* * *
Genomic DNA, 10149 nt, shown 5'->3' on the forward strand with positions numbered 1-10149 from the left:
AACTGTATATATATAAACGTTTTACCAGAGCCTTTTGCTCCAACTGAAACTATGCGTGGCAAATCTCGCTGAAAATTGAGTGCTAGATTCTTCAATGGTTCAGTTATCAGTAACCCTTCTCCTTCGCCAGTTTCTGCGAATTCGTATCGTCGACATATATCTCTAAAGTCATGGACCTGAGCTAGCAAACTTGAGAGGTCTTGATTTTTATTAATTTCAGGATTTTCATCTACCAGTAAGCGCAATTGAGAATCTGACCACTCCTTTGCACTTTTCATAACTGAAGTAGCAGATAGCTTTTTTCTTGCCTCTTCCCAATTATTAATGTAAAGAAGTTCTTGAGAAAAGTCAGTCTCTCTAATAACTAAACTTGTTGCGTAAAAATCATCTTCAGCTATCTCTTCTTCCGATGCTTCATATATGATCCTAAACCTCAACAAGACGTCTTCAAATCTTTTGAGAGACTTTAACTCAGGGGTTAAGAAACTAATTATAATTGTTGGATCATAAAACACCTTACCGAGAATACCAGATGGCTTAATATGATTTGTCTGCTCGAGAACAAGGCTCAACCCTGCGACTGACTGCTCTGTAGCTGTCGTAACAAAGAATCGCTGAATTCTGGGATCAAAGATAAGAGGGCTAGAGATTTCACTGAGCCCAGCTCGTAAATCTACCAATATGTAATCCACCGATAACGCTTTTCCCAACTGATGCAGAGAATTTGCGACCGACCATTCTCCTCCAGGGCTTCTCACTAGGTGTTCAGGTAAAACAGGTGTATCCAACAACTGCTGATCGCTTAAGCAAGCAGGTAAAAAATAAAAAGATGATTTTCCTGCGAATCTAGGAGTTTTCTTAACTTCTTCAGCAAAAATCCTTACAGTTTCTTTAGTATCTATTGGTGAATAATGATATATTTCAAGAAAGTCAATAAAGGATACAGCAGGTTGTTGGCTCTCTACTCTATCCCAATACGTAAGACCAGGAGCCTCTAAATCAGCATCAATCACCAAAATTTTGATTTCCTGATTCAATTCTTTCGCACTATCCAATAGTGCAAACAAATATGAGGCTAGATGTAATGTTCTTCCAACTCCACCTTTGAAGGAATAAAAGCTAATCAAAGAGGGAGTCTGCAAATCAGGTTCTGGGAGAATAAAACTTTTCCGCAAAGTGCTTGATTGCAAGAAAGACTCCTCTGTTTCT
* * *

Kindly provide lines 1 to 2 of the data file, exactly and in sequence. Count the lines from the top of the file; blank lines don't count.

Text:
Genomic DNA, 10149 nt, shown 5'->3' on the forward strand with positions numbered 1-10149 from the left:
AACTGTATATATATAAACGTTTTACCAGAGCCTTTTGCTCCAACTGAAACTATGCGTGGCAAATCTCGCTGAAAATTGAGTGCTAGATTCTTCAATGGTTCAGTTATCAGTAACCCTTCTCCTTCGCCAGTTTCTGCGAATTCGTATCGTCGACATATATCTCTAAAGTCATGGACCTGAGCTAGCAAACTTGAGAGGTCTTGATTTTTATTAATTTCAGGATTTTCATCTACCAGTAAGCGCAATTGAGAATCTGACCACTCCTTTGCACTTTTCATAACTGAAGTAGCAGATAGCTTTTTTCTTGCCTCTTCCCAATTATTAATGTAAAGAAGTTCTTGAGAAAAGTCAGTCTCTCTAATAACTAAACTTGTTGCGTAAAAATCATCTTCAGCTATCTCTTCTTCCGATGCTTCATATATGATCCTAAACCTCAACAAGACGTCTTCAAATCTTTTGAGAGACTTTAACTCAGGGGTTAAGAAACTAATTATAATTGTTGGATCATAAAACACCTTACCGAGAATACCAGATGGCTTAATATGATTTGTCTGCTCGAGAACAAGGCTCAACCCTGCGACTGACTGCTCTGTAGCTGTCGTAACAAAGAATCGCTGAATTCTGGGATCAAAGATAAGAGGGCTAGAGATTTCACTGAGCCCAGCTCGTAAATCTACCAATATGTAATCCACCGATAACGCTTTTCCCAACTGATGCAGAGAATTTGCGACCGACCATTCTCCTCCAGGGCTTCTCACTAGGTGTTCAGGTAAAACAGGTGTATCCAACAACTGCTGATCGCTTAAGCAAGCAGGTAAAAAATAAAAAGATGATTTTCCTGCGAATCTAGGAGTTTTCTTAACTTCTTCAGCAAAAATCCTTACAGTTTCTTTAGTATCTATTGGTGAATAATGATATATTTCAAGAAAGTCAATAAAGGATACAGCAGGTTGTTGGCTCTCTACTCTATCCCAATACGTAAGACCAGGAGCCTCTAAATCAGCATCAATCACCAAAATTTTGATTTCCTGATTCAATTCTTTCGCACTATCCAATAGTGCAAACAAATATGAGGCTAGATGTAATGTTCTTCCAACTCCACCTTTGAAGGAATAAAAGCTAATCAAAGAGGGAGTCTGCAAATCAGGTTCTGGGAGAATAAAACTTTTCCGCAAAGTGCTTGATTGCAAGAAAGACTCCTCTGTTTCT